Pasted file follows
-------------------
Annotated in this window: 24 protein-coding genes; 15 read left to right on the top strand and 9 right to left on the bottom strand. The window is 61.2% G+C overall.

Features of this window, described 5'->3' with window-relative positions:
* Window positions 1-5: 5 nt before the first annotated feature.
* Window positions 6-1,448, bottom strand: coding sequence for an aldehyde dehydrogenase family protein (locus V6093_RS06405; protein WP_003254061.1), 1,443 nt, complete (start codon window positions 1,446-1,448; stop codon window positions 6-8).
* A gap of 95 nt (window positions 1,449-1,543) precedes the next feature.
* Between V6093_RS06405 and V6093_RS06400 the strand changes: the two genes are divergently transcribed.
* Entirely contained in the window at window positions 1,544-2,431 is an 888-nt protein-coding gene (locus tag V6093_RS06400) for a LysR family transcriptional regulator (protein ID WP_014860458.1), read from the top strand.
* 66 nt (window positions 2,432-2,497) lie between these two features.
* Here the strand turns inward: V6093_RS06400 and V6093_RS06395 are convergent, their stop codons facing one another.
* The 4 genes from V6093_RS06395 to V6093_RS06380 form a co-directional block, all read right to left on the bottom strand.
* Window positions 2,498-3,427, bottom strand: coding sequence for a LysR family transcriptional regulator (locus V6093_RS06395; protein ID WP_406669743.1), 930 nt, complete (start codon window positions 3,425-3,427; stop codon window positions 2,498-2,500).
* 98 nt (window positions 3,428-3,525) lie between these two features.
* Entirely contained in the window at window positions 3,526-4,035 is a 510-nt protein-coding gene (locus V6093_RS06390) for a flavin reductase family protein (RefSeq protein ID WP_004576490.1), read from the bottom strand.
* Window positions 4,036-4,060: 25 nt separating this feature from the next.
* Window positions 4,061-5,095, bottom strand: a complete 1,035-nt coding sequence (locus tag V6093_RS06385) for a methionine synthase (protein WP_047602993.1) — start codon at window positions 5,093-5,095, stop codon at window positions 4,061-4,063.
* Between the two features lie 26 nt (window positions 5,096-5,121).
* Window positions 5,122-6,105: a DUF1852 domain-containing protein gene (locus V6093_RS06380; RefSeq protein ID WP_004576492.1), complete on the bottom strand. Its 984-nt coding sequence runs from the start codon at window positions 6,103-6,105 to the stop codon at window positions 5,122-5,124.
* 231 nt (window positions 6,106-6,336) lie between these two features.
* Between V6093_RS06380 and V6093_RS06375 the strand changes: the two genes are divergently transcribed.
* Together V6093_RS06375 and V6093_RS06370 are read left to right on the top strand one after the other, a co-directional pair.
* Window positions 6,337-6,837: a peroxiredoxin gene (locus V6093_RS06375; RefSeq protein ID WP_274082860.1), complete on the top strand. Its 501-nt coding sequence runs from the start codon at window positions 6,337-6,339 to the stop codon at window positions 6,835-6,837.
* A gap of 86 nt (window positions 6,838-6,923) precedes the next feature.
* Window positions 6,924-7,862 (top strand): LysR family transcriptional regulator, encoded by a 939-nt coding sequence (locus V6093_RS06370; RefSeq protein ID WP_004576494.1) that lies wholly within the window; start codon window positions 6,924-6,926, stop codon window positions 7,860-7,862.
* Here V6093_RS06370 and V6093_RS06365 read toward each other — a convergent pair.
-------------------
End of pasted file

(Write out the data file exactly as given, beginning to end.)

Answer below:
Annotated in this window: 24 protein-coding genes; 15 read left to right on the top strand and 9 right to left on the bottom strand. The window is 61.2% G+C overall.

Features of this window, described 5'->3' with window-relative positions:
* Window positions 1-5: 5 nt before the first annotated feature.
* Window positions 6-1,448, bottom strand: coding sequence for an aldehyde dehydrogenase family protein (locus V6093_RS06405; protein WP_003254061.1), 1,443 nt, complete (start codon window positions 1,446-1,448; stop codon window positions 6-8).
* A gap of 95 nt (window positions 1,449-1,543) precedes the next feature.
* Between V6093_RS06405 and V6093_RS06400 the strand changes: the two genes are divergently transcribed.
* Entirely contained in the window at window positions 1,544-2,431 is an 888-nt protein-coding gene (locus tag V6093_RS06400) for a LysR family transcriptional regulator (protein ID WP_014860458.1), read from the top strand.
* 66 nt (window positions 2,432-2,497) lie between these two features.
* Here the strand turns inward: V6093_RS06400 and V6093_RS06395 are convergent, their stop codons facing one another.
* The 4 genes from V6093_RS06395 to V6093_RS06380 form a co-directional block, all read right to left on the bottom strand.
* Window positions 2,498-3,427, bottom strand: coding sequence for a LysR family transcriptional regulator (locus V6093_RS06395; protein ID WP_406669743.1), 930 nt, complete (start codon window positions 3,425-3,427; stop codon window positions 2,498-2,500).
* 98 nt (window positions 3,428-3,525) lie between these two features.
* Entirely contained in the window at window positions 3,526-4,035 is a 510-nt protein-coding gene (locus V6093_RS06390) for a flavin reductase family protein (RefSeq protein ID WP_004576490.1), read from the bottom strand.
* Window positions 4,036-4,060: 25 nt separating this feature from the next.
* Window positions 4,061-5,095, bottom strand: a complete 1,035-nt coding sequence (locus tag V6093_RS06385) for a methionine synthase (protein WP_047602993.1) — start codon at window positions 5,093-5,095, stop codon at window positions 4,061-4,063.
* Between the two features lie 26 nt (window positions 5,096-5,121).
* Window positions 5,122-6,105: a DUF1852 domain-containing protein gene (locus V6093_RS06380; RefSeq protein ID WP_004576492.1), complete on the bottom strand. Its 984-nt coding sequence runs from the start codon at window positions 6,103-6,105 to the stop codon at window positions 5,122-5,124.
* 231 nt (window positions 6,106-6,336) lie between these two features.
* Between V6093_RS06380 and V6093_RS06375 the strand changes: the two genes are divergently transcribed.
* Together V6093_RS06375 and V6093_RS06370 are read left to right on the top strand one after the other, a co-directional pair.
* Window positions 6,337-6,837: a peroxiredoxin gene (locus V6093_RS06375; RefSeq protein ID WP_274082860.1), complete on the top strand. Its 501-nt coding sequence runs from the start codon at window positions 6,337-6,339 to the stop codon at window positions 6,835-6,837.
* A gap of 86 nt (window positions 6,838-6,923) precedes the next feature.
* Window positions 6,924-7,862 (top strand): LysR family transcriptional regulator, encoded by a 939-nt coding sequence (locus V6093_RS06370; RefSeq protein ID WP_004576494.1) that lies wholly within the window; start codon window positions 6,924-6,926, stop codon window positions 7,860-7,862.
* Here V6093_RS06370 and V6093_RS06365 read toward each other — a convergent pair.